Can I study 2- or 3-way models for a 4-way study?

#1
I've done a financial study that really has four independent variables and I'm trying to study the effects on trading performance. I've read that 4-way ANOVAs are rarely used because interactions are hard to understand. I could run six 2-way ANOVAs or four 3-way ANOVAs instead, but aren't I still at risk for having an unrecognized 4-way or 3-way interaction (even though I can barely comprehend what that would mean)?

Also, if I do run multiple 2- or 3-way ANOVAs, then would I have to correct for multiple comparisons as a result? Would the Holm method work for this?
 

Miner

TS Contributor
#2
The choice of the 4-way ANOVA has nothing to do with whether the 4-way interaction is understandable, but everything to do with the fact that you have 4 factors to analyze.

Run the 4-way ANOVA, and remove non-significant terms from the model. This increases the power for the remaining terms. Most high order interactions are very weak, may be spurious, and are rarely useful unless they occur in a chemical/nuclear environment.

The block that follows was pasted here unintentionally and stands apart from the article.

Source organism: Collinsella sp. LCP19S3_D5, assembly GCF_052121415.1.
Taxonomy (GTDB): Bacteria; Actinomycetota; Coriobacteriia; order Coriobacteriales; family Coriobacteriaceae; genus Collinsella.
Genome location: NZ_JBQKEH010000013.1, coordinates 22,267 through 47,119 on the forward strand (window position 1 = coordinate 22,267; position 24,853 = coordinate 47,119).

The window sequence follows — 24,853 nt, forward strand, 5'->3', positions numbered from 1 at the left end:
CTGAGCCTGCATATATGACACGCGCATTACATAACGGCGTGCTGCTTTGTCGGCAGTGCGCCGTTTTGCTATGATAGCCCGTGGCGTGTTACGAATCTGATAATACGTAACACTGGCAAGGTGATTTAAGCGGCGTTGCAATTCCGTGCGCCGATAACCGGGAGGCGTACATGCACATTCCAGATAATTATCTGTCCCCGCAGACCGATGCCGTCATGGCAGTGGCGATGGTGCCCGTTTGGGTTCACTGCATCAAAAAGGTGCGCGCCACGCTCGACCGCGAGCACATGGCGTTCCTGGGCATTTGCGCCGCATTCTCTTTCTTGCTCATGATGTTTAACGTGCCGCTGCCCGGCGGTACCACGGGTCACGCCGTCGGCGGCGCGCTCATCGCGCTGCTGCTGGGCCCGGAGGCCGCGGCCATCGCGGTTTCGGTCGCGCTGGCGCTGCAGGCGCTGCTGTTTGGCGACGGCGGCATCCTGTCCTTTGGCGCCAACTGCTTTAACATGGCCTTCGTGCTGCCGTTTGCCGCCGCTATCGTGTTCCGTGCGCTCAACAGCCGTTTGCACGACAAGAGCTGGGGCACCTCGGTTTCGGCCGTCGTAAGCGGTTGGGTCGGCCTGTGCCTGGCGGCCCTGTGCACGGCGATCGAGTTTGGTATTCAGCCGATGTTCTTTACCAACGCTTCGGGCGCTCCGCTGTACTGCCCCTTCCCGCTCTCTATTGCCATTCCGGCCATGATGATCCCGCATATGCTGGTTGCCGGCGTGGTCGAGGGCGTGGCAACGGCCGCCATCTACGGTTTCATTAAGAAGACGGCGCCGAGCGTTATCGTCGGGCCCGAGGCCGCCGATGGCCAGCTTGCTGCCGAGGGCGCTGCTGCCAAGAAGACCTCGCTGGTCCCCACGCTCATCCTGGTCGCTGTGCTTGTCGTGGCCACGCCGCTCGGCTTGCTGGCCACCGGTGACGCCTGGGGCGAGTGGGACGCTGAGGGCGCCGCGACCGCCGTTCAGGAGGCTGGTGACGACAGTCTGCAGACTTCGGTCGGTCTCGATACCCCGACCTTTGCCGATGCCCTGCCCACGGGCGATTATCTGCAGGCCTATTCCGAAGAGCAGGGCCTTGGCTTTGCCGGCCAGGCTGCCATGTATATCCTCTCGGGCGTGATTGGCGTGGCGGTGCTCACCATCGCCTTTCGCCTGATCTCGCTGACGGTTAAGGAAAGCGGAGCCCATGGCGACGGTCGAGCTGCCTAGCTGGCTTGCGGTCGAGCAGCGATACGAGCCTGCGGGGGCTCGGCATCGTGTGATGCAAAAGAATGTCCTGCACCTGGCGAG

#3
Touché. :)

As it turns out, I've found a plug-in online that allows me to do the 3-way ANOVA. I don't have software that computes a 4-way ANOVA. Should I be concerned?

Thanks!
 

Miner

TS Contributor
#4
I recommend sticking with the 4-way ANOVA. It is not that difficult to analyze manually by creating the formulas in Excel to create your own ANOVA table. I used to manually calculate them by hand.
 
#5
I recommend sticking with the 4-way ANOVA. It is not that difficult to analyze manually by creating the formulas in Excel to create your own ANOVA table. I used to manually calculate them by hand.
Can you provide a link that shows how to do this--or how to do 3 with guidelines to extrapolate to 4?

I haven't been able to find anything on how to do a 4-way ANOVA.